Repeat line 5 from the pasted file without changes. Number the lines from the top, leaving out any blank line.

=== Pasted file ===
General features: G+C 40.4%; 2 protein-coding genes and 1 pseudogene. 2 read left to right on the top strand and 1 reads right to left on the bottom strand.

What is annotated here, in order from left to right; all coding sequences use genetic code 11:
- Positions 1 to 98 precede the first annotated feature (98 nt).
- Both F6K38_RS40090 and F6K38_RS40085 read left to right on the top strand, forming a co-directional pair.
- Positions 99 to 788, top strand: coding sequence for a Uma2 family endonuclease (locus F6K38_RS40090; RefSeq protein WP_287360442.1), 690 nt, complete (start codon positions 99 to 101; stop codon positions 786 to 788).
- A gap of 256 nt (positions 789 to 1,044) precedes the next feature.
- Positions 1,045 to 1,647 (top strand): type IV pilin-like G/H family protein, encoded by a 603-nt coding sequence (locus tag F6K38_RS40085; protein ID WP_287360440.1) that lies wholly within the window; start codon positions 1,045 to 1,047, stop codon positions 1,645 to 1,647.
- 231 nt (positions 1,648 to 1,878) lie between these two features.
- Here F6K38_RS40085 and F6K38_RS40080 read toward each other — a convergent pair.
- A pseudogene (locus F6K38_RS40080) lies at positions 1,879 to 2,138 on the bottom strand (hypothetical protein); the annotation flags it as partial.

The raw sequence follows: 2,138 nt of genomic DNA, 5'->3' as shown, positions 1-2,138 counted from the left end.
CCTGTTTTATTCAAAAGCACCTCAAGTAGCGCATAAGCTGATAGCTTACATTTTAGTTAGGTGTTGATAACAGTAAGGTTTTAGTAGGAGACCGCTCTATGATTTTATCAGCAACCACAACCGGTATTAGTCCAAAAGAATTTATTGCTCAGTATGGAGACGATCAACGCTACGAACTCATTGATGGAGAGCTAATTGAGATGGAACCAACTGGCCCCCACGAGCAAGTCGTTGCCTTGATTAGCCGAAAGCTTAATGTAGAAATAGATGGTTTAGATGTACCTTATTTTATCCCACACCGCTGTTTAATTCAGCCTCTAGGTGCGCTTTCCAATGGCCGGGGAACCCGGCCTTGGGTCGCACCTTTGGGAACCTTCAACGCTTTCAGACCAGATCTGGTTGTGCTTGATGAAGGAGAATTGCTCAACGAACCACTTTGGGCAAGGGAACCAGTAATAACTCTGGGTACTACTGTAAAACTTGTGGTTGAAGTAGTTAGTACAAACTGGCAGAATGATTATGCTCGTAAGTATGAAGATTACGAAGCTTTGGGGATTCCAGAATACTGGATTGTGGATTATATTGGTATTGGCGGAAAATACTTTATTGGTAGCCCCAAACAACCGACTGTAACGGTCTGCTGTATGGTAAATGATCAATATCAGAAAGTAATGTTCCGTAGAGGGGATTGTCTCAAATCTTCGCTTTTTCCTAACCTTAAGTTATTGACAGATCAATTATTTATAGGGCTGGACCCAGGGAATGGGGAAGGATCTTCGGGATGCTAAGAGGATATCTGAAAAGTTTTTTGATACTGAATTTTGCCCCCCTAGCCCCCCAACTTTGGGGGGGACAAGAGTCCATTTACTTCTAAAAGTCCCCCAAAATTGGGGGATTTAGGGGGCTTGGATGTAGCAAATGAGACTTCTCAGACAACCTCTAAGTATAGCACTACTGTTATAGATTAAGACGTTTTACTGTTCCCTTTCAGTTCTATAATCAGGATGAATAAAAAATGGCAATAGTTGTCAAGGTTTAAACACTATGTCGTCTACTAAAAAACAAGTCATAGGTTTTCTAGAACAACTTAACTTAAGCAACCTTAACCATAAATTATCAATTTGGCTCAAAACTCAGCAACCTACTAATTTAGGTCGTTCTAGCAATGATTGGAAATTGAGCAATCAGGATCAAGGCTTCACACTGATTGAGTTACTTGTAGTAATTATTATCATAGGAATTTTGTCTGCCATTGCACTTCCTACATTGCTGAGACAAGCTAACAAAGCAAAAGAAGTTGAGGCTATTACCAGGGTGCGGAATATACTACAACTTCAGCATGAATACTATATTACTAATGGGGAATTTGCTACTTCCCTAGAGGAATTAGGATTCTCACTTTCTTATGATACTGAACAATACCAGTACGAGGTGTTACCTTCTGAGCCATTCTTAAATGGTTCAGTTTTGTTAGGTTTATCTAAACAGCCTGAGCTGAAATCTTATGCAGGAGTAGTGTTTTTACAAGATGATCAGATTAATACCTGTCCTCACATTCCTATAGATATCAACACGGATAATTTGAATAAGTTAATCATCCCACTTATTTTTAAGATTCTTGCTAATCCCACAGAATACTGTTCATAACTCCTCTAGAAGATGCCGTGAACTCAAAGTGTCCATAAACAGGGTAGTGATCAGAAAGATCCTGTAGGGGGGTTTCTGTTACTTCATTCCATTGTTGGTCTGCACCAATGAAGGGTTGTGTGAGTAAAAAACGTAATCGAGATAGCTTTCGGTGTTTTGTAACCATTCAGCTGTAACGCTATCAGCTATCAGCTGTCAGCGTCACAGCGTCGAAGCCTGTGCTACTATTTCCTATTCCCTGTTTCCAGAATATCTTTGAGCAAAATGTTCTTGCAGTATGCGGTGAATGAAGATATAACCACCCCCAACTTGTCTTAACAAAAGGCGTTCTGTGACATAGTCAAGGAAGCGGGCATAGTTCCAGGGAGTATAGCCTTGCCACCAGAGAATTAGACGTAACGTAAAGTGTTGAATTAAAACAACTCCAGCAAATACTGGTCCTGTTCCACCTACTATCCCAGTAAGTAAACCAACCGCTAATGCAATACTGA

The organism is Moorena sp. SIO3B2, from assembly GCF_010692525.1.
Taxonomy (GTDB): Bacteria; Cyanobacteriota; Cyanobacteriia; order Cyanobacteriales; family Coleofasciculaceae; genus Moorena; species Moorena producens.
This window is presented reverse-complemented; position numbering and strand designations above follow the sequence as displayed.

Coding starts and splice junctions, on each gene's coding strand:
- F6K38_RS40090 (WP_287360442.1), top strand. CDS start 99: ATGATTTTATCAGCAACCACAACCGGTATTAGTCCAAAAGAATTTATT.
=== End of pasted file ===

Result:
- Positions 99 to 788, top strand: coding sequence for a Uma2 family endonuclease (locus F6K38_RS40090; RefSeq protein WP_287360442.1), 690 nt, complete (start codon positions 99 to 101; stop codon positions 786 to 788).